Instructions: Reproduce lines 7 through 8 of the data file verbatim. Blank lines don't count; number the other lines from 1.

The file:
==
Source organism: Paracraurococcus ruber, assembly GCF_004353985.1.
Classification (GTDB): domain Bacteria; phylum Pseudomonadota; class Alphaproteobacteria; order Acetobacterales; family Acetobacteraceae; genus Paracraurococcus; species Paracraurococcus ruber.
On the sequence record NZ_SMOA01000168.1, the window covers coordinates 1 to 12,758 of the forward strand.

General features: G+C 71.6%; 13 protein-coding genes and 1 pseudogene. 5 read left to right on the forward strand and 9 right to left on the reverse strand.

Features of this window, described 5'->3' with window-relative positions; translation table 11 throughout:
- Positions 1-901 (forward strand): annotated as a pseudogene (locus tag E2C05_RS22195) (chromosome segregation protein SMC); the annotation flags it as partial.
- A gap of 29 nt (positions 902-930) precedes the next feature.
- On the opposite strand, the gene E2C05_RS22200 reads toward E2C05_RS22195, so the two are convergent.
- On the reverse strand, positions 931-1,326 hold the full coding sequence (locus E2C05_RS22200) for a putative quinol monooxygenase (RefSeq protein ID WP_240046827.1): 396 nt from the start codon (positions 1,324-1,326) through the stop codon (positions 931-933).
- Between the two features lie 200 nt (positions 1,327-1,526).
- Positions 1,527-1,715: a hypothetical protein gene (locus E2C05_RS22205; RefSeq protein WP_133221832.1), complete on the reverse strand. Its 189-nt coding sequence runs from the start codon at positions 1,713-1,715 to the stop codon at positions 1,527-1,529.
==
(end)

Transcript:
- A gap of 29 nt (positions 902-930) precedes the next feature.
- On the opposite strand, the gene E2C05_RS22200 reads toward E2C05_RS22195, so the two are convergent.